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Preapproved prom dresses put parents and school at odds

Prom season is on the way, so teens (and their paying parents) are eager to pick out the perfect formal wear for the big occasion.
/ Source: TODAY

Prom season is on the way, and that means it's time for teens (and their paying parents) to pick out the perfect formal wear for the big occasion. In fact, many have already made their glam selections by now — and that could pose a problem.

Just a month and a half before Delone Catholic High School's big event, the administration informed the student body — well, the female portion of the student body — that their prom attire had to be preapproved.

While all students at the McSherrystown, Pennsylvania, school are required to wear "gender-specific formal wear" and boys have been told keep their outfits limited to the usual "tuxedo or complete suit coat, dress pants (no shorts), dress shirt, and tie," for girls, it gets trickier.

"Women’s gowns may not be extremely short, have an extremely low cut front or back, have any excessively high cut slits, have overly revealing midriffs, or be inappropriately revealing- giving the illusion of nudity," the announcement read before going on to require that girls send "front and back" photos of their gowns to get an official OK.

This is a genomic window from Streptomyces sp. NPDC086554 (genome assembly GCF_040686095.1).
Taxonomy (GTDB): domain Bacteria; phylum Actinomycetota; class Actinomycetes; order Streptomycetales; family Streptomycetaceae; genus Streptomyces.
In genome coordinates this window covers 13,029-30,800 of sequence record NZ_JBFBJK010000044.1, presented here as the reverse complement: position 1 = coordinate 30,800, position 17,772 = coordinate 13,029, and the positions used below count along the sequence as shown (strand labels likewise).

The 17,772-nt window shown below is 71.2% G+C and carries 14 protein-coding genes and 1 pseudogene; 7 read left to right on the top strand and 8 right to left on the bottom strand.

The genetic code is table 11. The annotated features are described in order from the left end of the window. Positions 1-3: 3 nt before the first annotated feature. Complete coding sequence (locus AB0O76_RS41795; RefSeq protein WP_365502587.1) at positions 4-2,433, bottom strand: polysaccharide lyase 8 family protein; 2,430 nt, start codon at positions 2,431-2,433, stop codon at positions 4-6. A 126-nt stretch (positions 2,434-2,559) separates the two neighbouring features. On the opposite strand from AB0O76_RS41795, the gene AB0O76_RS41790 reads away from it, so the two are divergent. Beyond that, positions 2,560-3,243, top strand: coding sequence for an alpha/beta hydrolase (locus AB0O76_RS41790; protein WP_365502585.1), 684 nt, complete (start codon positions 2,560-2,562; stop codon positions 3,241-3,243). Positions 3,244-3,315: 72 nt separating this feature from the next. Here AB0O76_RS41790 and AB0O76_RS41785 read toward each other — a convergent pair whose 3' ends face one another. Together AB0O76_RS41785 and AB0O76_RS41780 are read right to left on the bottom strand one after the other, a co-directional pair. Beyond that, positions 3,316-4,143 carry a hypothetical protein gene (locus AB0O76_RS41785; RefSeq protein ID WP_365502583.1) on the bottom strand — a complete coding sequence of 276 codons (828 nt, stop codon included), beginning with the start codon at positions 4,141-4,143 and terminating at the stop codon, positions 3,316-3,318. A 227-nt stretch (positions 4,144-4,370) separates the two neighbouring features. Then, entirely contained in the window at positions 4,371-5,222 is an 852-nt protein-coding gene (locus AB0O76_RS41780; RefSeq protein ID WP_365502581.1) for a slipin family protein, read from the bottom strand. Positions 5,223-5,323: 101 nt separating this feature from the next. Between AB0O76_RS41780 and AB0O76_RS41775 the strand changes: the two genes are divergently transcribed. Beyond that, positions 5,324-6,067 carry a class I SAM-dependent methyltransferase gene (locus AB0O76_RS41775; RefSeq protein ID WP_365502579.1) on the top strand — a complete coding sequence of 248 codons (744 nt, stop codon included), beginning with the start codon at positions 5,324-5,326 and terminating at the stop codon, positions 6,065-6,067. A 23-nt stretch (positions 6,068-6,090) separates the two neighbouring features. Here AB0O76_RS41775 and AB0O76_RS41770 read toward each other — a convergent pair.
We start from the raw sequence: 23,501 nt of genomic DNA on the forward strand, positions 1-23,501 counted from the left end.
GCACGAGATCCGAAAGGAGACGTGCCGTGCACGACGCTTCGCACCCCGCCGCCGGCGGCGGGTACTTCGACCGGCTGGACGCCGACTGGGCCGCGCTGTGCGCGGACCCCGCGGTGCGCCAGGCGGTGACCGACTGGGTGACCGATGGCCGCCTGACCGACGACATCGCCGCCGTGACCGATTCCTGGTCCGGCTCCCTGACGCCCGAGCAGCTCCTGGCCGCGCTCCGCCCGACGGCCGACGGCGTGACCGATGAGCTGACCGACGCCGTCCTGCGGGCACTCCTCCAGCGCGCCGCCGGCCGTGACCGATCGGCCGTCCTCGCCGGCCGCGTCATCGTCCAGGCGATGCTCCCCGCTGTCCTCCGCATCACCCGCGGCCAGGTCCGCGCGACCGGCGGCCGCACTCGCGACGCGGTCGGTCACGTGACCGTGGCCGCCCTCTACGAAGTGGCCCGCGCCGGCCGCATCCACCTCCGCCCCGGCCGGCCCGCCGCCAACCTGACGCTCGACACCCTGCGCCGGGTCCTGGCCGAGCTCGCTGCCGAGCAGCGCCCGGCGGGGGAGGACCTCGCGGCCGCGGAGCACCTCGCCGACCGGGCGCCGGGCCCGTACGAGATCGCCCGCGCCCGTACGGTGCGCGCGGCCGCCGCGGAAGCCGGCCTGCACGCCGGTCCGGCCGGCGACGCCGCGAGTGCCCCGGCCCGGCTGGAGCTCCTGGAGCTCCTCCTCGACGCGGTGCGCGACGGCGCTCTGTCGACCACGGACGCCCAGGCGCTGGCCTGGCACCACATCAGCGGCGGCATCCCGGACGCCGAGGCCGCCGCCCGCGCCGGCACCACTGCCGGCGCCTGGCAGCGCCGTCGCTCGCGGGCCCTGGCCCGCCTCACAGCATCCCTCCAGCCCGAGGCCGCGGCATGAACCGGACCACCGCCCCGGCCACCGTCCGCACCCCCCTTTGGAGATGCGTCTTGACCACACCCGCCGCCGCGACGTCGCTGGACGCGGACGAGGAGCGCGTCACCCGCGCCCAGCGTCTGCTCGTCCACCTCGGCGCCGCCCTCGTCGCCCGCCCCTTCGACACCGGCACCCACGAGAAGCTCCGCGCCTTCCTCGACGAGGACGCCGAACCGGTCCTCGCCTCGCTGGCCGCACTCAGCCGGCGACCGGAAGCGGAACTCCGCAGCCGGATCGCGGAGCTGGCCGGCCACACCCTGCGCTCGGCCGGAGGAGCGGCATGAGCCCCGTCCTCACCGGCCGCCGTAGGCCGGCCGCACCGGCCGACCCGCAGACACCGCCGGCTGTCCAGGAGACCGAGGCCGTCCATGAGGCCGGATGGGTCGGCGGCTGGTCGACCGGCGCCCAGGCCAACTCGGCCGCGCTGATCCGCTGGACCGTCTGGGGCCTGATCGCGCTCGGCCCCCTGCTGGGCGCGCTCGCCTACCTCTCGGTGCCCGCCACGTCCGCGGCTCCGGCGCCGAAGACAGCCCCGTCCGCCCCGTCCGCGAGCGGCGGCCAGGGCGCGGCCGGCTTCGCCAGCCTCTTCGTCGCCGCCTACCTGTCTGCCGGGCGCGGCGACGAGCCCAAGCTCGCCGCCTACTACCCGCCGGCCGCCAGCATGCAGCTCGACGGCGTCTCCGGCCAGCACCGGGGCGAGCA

Some prom dresses are being banned
Donna Ellen Coleman / Shutterstock

But many parents consider those rules to be both too much and too late.

"We as the paying customers of Delone Catholic have been notified about antiquated and unreasonable restrictions imposed on the formal wear for the May 2015 prom," states a parental petition on "Restrictions have been posted six weeks before the prom. Many parents have purchased non-refundable prom gowns. ... Our children will not undergo scrutiny of prom gowns based on outdated, unrealistic expectations and rules implemented at such short notice."

Over 250 individuals have signed so far.

But despite the protest from some parents, the school doesn't plan to change their position. Just days after the petition went up, Delone Catholic issued a response via Facebook.

According to the statement, the preapproval rule is really in place to help students.

"The early release of the guidelines, and the addition to them, was a proactive approach to prevent student's embarrassment and disappointment of being denied entrance to prom due to dress code infractions," the post read.

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